LONDON The United States and China will continue to be the driving forces of the global scrap industry, according to one scrap industry executive.
Automobile demand and the housing sector will continue to dominate as scraps drivers, Robert Stein, senior vice president of nonferrous marketing at St. Louis-based Alter Trading Corp., told AMM sister publication Metal Bulletin in an interview.
Chinas domestic industries are expected to continue to grow this year.
"China clearly has vast infrastructural demand," Stein said.
Both the U.S. automotive industry and housing market are also seen as strong.
"The country to watch is the USA. People have written it off, but it has good demand and good energy potential," he said. "In the two major sectors affecting scrap demandautomobiles and constructionthings are becoming steadier."
Goldman Sachs Group Inc., New York, said this week that an encouraging outlook in China and the prospect of a U.S. housing recovery will bolster metals demand in 2013.
Additionally, General Motors Co., Detroit, and Ford Motor Co., Dearborn, Mich., have projected higher 2013 vehicle sales.
"In almost all (nonferrous) metals, there is not enough scrap. ... The gap between supply and demand is likely to grow further," Stein said.
While some have tipped Vietnam and India to be new major players in the market, Stein is less than convinced. "Vietnam doesnt have the population. Its not a big market," he said. "The other likely candidate would be India, but I just dont think its going to happen. I dont know if India has room to grow."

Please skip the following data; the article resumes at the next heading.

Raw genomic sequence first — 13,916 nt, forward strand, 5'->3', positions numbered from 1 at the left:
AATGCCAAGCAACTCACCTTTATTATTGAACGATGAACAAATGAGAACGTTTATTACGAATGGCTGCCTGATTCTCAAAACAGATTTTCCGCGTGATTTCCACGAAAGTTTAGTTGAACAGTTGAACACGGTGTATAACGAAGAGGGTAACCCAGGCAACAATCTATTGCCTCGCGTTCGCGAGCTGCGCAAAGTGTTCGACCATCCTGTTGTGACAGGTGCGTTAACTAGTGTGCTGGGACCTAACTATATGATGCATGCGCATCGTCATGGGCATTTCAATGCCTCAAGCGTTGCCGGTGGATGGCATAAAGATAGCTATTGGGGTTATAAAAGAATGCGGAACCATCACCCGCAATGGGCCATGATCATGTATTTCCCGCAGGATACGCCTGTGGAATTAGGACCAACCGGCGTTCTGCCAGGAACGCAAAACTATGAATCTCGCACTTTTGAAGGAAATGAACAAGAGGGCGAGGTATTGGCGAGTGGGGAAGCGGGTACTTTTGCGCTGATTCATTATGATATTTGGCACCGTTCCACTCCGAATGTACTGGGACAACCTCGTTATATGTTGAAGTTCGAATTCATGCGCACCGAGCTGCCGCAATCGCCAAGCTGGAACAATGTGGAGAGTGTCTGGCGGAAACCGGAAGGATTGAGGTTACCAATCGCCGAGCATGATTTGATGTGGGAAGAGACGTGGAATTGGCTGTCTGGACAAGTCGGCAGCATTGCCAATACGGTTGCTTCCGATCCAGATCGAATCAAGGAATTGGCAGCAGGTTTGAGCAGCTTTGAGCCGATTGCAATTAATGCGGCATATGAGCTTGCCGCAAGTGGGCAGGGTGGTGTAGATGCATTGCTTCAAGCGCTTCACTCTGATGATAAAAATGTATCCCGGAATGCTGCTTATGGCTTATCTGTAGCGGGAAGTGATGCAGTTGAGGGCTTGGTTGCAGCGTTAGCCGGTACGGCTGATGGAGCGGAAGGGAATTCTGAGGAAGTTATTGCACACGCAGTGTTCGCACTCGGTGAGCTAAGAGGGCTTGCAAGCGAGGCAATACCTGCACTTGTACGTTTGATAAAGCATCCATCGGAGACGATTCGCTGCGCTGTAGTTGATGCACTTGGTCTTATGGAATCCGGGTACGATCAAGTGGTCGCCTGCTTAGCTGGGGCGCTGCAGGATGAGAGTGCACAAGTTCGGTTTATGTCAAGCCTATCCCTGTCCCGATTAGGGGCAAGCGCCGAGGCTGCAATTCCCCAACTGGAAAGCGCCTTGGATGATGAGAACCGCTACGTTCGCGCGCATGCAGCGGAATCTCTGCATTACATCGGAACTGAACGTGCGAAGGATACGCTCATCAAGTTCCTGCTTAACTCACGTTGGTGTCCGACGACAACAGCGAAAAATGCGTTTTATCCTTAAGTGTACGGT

Stein, who is also nonferrous president of the Bureau of International Recycling (BIR), Brussels, stressed that the scrap industry continues to tackle long-running obstacles, including scrap theft and government intervention.
The BIR has voiced concerns about the potential problems caused by protectionist measures used by governments to control or limit the international trade of scrap.
But the international flow of scrap metal isnt what is currently making scrap expensive, Stein said, instead attributing it to a combination of underlying metals values and lower supplies.
But the biggest concern for Stein is the state of the world economy. "It always boils down to the economy. So much of our business is psychological. We want people spending," he said.
A version of this article was first published by AMM sister publication Metal Bulletin.